Tuesday, August 09, 2011

Timothy Taylor, Guest Blogger

I'd like to welcome Timothy Taylor as guest blogger today. He's the author of The Blue Light Project, a book that was scheduled for blog tours. I'm going to let Timothy tell you what happened.

Thank you, Lesa, for asking me to guest blog. My book, The Blue Light Project, arrived in the mailboxes of about 20 bloggers a couple months back. Some people thought the book was mis-targetted and Lesa asked me to comment on what happened. Any writer would really appreciate that gesture. Thanks sincerely.

Let me just start by saying that the book world has changed since I published my first novel, in Spring 2001. One change is the explosive growth of book blogs which now attract huge, attentive, smart readership. As a result, while newspaper reviews used to be the big score, now it’s blog tours. (Like those conducted by the wonderful folks at TLC. Thanks Lisa!).

Unlike newspapers which are general interest, however, blogs are quite specific. They reflect one blogger’s interests, so they tend to be about particular types of books: crime fiction or romance novels, thrillers or cookbooks. As a result, Blue Light had to be categorized more specifically than my previous books.

We discussed this for awhile – my agent in New York, my publisher in San Francisco, and me in Vancouver – and eventually agreed we should approach bloggers who like thrillers and crime fiction. Why? Well because compared to most works of literary fiction (which is the loose category my book would belong in otherwise) Blue Light has a lot of crime and thriller-type action in it (hostages, cops, SWAT teams, bombs etc). Also, I’m an admirer of both the thriller and crime genre (I like James Lee Burke particularly, who writes like William Faulkner on 18 cups of coffee) so perhaps I was secretly hoping Blue Light would fit under that heading.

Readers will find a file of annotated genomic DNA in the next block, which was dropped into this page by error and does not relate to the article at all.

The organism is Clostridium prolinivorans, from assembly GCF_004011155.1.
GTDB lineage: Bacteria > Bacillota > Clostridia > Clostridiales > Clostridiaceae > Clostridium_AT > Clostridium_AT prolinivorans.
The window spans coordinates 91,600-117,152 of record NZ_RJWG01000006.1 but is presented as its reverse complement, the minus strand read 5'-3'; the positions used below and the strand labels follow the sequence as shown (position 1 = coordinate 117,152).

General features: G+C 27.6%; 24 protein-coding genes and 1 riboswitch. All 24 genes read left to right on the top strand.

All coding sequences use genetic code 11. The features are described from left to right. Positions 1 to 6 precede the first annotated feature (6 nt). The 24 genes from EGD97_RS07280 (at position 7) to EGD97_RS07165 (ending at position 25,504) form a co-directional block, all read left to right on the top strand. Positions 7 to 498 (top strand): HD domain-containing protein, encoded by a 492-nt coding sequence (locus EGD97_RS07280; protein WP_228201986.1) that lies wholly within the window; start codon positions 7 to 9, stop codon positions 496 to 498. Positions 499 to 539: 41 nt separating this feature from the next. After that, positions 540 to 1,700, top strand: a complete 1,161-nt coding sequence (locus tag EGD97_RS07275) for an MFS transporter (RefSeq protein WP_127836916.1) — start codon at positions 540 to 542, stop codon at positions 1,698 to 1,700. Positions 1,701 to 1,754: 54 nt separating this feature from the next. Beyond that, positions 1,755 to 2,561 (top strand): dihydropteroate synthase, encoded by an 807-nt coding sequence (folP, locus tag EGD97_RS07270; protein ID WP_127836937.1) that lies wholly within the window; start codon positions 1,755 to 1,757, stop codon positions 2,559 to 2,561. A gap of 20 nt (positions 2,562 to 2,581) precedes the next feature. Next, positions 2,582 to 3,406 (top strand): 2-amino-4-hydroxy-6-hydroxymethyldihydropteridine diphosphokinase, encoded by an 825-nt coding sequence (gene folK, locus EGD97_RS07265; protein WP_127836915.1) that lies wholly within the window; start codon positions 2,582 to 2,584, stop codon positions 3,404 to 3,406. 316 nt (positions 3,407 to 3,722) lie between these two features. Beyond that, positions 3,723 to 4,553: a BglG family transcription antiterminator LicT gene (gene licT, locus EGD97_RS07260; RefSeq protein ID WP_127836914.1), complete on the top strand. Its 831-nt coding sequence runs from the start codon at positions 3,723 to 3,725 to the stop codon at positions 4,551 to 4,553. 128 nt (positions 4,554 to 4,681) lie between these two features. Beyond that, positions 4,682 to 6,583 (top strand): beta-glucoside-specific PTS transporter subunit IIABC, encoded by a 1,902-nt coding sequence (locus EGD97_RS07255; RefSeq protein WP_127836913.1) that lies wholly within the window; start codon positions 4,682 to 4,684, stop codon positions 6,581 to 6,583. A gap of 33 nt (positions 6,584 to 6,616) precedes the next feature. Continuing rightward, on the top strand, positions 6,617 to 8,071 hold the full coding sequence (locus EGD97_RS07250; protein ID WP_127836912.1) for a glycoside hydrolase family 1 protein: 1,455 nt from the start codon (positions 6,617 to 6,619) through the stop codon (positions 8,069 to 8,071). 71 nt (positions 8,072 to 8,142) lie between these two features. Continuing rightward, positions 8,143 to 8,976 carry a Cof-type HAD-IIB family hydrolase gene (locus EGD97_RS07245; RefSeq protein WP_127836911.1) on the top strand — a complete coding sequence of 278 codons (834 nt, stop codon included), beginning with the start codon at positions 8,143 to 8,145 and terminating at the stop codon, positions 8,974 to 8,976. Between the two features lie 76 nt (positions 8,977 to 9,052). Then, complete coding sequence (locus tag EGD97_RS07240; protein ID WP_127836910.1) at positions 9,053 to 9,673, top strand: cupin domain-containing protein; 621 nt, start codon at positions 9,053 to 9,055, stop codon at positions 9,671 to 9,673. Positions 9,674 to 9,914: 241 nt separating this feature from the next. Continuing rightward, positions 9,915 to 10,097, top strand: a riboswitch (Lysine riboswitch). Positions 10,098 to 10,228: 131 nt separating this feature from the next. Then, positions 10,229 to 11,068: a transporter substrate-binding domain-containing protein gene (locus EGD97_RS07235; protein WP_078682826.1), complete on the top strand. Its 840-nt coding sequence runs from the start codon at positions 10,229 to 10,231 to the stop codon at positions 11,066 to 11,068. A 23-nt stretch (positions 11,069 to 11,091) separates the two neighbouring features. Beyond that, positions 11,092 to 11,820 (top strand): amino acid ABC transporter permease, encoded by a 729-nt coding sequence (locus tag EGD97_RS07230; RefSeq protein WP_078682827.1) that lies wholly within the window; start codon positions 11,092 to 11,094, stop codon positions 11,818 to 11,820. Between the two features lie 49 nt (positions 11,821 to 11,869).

Was it a mistake? Well, it depends who you ask. Some bloggers loved it (phew). Others found it not what was expected. For me, all I can say is that it was the book I wanted to write: a picture of the chaotic times in which we find ourselves. (And they’ve become quite chaotic lately, haven’t they? Speaking personally, I read the news each morning hoping and praying not to learn of another disaster or outbreak of mayhem or economic collapse.)

But, aside from offering an insight into how books are marketed, this blog post is also about saying thanks. Being a writer was my dream from the time I was a kid. I quit a perfectly good day job in finance to pursue it, with the support of my wonderful wife. 10 years and four books into it, we’re both thrilled that I’m still at it. So: thank you for having a look at my book.

In the meantime, I’ll return to the novel-in-progress. It’s about a woman who survives a devastating airplane crash in which she is one of seven survivors. After surviving, however, her luck seems to go bad. Her husband has an affair and leaves her. Things go sour in her once-successful business. Late one night, alone and depressed, she gets a phone call from one of the other survivors. He wants to meet, he says. He has something to tell her. Why the urgency? Because, he says, he’s been trying to contact all survivors and in the process learned that the other five are dead, each by reported suicide.

What kind of book is it? Well, I would have told you thriller/crime up until a few weeks ago. Now I’m not so sure. All I know is that I will finish it and I will remain hopeful that people will check it out and make a connection with it.

Again, thank you, both for reading this and for being readers.